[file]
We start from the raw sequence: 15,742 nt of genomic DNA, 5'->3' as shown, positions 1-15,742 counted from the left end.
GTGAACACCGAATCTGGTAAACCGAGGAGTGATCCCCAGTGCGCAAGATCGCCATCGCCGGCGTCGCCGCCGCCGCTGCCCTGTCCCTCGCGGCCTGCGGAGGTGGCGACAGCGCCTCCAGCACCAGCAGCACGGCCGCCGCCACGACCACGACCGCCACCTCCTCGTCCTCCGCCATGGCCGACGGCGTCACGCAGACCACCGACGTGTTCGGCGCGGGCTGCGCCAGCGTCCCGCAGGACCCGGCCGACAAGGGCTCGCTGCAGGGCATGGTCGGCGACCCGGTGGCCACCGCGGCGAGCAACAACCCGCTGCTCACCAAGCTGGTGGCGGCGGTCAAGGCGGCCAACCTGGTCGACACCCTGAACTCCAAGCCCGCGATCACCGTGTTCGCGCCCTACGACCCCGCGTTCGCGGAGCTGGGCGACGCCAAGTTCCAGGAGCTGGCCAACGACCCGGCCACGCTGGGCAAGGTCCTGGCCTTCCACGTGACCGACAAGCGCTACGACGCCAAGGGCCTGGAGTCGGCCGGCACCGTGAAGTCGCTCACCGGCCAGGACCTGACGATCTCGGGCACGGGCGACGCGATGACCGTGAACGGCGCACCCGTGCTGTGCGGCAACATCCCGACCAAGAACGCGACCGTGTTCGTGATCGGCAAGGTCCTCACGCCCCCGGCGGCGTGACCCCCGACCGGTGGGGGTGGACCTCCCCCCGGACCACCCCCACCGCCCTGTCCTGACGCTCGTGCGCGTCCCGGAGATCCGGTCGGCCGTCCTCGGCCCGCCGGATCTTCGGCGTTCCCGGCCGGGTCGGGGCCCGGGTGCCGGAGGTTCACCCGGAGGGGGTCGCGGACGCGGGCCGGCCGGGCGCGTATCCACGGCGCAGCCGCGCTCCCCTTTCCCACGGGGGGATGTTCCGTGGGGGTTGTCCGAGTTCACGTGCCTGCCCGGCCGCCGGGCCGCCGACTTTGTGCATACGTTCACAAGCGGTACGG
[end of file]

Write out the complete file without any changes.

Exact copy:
We start from the raw sequence: 15,742 nt of genomic DNA, 5'->3' as shown, positions 1-15,742 counted from the left end.
GTGAACACCGAATCTGGTAAACCGAGGAGTGATCCCCAGTGCGCAAGATCGCCATCGCCGGCGTCGCCGCCGCCGCTGCCCTGTCCCTCGCGGCCTGCGGAGGTGGCGACAGCGCCTCCAGCACCAGCAGCACGGCCGCCGCCACGACCACGACCGCCACCTCCTCGTCCTCCGCCATGGCCGACGGCGTCACGCAGACCACCGACGTGTTCGGCGCGGGCTGCGCCAGCGTCCCGCAGGACCCGGCCGACAAGGGCTCGCTGCAGGGCATGGTCGGCGACCCGGTGGCCACCGCGGCGAGCAACAACCCGCTGCTCACCAAGCTGGTGGCGGCGGTCAAGGCGGCCAACCTGGTCGACACCCTGAACTCCAAGCCCGCGATCACCGTGTTCGCGCCCTACGACCCCGCGTTCGCGGAGCTGGGCGACGCCAAGTTCCAGGAGCTGGCCAACGACCCGGCCACGCTGGGCAAGGTCCTGGCCTTCCACGTGACCGACAAGCGCTACGACGCCAAGGGCCTGGAGTCGGCCGGCACCGTGAAGTCGCTCACCGGCCAGGACCTGACGATCTCGGGCACGGGCGACGCGATGACCGTGAACGGCGCACCCGTGCTGTGCGGCAACATCCCGACCAAGAACGCGACCGTGTTCGTGATCGGCAAGGTCCTCACGCCCCCGGCGGCGTGACCCCCGACCGGTGGGGGTGGACCTCCCCCCGGACCACCCCCACCGCCCTGTCCTGACGCTCGTGCGCGTCCCGGAGATCCGGTCGGCCGTCCTCGGCCCGCCGGATCTTCGGCGTTCCCGGCCGGGTCGGGGCCCGGGTGCCGGAGGTTCACCCGGAGGGGGTCGCGGACGCGGGCCGGCCGGGCGCGTATCCACGGCGCAGCCGCGCTCCCCTTTCCCACGGGGGGATGTTCCGTGGGGGTTGTCCGAGTTCACGTGCCTGCCCGGCCGCCGGGCCGCCGACTTTGTGCATACGTTCACAAGCGGTACGG